Leif Ove - profile

Leif Ove Andsnes


Leif Ove Andsnes became the Mahler Chamber Orchestra’s first Artistic Partner during the Beethoven Journey, a four-year project (2012 – 2015) which took the artists across the globe for over 70 live performances and resulted in award-winning recordings of the complete Beethoven piano concertos on Sony Classical. In 2019, they embarked on a second Artistic Partnership which saw the launch of a new four-year project (2019 – 2022), Mozart Momentum 1785/1786, dedicated to the music of Mozart.

With Mozart Momentum 1785/1786, the Mahler Chamber Orchestra and Leif Ove Andsnes embark on an exploration of two especially remarkable years in the history of classical music. In 1785 and 1786, Mozart wrote a series of masterpieces reinventing the nature of the piano concerto. In this period, he began to re-examine the roles of the soloist and orchestra, thus developing aspects of communication and dialogue between the two entities in a way that had not been done before.

Mozart Momentum 1785/1786 also showcases the endless creative genius of Mozart as a composer of solo, chamber and orchestral works. As in the Beethoven Journey, Leif Ove Andsnes leads and directs the Mahler Chamber Orchestra from the piano and performs chamber music with musicians from the orchestra. 

Mozart Momentum 1785/1786 includes an integral education and outreach component entitled Unboxing Mozart, an interactive live event reinventing the traditional concert experience. By inviting audience members to actively participate in the artistic process with the help of sound boxes, Unboxing Mozart creates a convergence of classical music, collaborative performance and urban gaming. Participants become part of the action through role play, take on solo responsibilities or act as part of a group to create constructive dialogues within a community.

As they did with their Beethoven Journey, Leif Ove Andsnes and the MCO continue to perform Momentum 1785/1786 in numerous concert halls and festivals. In 2021 they performed together at Gulbenkian, Lisbon; Elbphilharmonie, Hamburg; Sala Teatro, Lugano; Philharmonie, Berlin; Musikverein, Vienna; and Bozar, Brussels. The Mozart Momentum collaboration continues this summer with residencies around the globe including London and New York. Mozart Momentum 1785/1786 was recorded with Sony Classical and the second album was released in the spring of 2022. This summer they start the final stage of the project, visiting festivals in Norway, the UK and Italy before the final concert in, poetically enough, the birthplace of the composer, Salzburg.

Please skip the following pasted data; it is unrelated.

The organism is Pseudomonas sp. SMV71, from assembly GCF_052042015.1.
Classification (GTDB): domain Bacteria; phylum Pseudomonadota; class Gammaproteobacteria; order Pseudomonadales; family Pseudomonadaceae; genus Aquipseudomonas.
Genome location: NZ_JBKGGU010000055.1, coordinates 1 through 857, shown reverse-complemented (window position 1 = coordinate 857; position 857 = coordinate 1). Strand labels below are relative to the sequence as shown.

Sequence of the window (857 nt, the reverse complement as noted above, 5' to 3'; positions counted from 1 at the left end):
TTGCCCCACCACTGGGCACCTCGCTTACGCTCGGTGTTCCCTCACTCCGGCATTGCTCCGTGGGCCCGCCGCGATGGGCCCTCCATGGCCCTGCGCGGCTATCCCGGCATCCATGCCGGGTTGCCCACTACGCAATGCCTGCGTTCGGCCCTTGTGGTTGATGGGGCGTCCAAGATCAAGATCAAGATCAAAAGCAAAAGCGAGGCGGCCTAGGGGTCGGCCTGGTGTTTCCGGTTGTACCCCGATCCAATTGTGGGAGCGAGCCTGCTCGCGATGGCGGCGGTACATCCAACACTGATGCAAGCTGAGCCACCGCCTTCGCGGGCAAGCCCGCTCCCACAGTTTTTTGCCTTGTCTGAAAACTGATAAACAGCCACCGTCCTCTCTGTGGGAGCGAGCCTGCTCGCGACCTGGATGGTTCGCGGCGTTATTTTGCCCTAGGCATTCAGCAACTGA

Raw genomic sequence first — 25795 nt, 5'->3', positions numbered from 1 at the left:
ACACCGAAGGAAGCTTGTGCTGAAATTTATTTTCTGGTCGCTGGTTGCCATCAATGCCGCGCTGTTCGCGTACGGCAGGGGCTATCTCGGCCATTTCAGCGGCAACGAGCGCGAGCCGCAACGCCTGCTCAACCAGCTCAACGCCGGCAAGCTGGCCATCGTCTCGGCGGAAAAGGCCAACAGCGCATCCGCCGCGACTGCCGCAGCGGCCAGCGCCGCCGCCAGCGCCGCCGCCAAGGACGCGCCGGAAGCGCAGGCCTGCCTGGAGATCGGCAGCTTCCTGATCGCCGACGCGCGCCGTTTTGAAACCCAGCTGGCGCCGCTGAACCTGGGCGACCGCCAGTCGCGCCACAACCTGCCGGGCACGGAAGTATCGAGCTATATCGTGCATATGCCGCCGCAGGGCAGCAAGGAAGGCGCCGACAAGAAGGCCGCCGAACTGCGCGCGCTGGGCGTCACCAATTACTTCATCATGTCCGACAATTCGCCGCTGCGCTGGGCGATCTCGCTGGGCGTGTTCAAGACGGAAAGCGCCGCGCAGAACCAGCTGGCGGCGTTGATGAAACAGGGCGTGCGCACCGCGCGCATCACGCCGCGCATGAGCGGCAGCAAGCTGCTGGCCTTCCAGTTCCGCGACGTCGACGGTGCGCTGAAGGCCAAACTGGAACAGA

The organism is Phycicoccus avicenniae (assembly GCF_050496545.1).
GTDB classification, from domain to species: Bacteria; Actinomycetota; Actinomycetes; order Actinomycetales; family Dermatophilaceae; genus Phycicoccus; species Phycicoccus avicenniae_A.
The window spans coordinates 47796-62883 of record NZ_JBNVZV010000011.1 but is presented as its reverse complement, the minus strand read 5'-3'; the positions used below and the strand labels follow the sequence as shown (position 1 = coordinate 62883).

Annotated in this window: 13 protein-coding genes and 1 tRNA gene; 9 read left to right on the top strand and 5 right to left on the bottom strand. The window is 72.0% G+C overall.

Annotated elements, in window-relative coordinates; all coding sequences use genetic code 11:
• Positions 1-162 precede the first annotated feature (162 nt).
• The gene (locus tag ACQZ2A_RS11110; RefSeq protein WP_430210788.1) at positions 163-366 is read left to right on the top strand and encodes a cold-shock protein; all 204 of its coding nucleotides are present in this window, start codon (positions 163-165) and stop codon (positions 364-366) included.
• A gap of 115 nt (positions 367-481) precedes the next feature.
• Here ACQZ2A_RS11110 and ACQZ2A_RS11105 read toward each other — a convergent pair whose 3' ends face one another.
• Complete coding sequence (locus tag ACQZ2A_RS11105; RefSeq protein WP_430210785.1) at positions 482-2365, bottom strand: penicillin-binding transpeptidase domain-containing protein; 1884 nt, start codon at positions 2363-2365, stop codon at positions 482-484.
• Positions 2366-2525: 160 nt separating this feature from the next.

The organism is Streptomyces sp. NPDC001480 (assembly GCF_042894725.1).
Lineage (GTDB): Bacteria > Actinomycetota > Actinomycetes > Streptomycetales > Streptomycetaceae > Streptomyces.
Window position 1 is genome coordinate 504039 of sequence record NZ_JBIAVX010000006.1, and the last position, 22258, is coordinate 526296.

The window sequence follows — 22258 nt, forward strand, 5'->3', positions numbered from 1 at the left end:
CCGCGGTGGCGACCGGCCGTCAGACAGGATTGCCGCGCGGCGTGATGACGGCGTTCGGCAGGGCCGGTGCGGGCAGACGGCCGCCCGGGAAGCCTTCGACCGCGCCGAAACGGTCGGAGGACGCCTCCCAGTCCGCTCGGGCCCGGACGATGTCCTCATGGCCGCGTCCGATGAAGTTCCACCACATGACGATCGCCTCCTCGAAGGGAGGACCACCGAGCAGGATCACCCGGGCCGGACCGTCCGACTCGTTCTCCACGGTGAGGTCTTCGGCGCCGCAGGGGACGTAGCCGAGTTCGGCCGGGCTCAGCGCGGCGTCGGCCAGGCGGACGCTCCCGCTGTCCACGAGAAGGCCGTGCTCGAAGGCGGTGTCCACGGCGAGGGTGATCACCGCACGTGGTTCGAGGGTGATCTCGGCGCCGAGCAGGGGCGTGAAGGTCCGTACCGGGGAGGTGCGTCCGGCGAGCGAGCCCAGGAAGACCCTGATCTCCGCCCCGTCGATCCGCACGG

Why do you think Mozart wrote these amazing concertos in such quick succession in 1785 and 1786?

There must have been a need for concerts where he could show himself through piano concertos, and Vienna was the place for it. He wrote six concertos in 1784 alone, and then three concertos in 1785 and three in 1786. The development is enormous. When you realize how quickly Mozart developed it is truly extraordinary: within a year his concertos sound completely different. It makes you ask: why did this happen? What was going on?

This is very interesting, and that’s what this project is all about. It’s about the momentum of Mozart’s creativity at this time, which must have been inspired by the need for this kind of concert and these kinds of pieces where he could show his abilities as a composer, performer and improviser.

What else was going on in Mozart’s life during these years?

Well, Mozart was writing opera at the same time. Le Nozze di Figaro premiered in May 1786, and it can be said that the concertos of this time become more and more operatic. The psychology of the concerto completely changes with the D minor concerto (No. 20). It’s completely different!

It’s the first time, I think, in the history of the piano concerto that when the soloist enters for the first time it’s with completely different music than what had been played by the orchestra at the beginning of the concerto. In the D minor, you have this restless dramatic music in the orchestra – very Don Giovanni in its kind of drama, very explosive. And then the soloist enters with a lonely voice, completely separate from the orchestra. That invention alone made the psychology and the narrative of the piano concerto very different.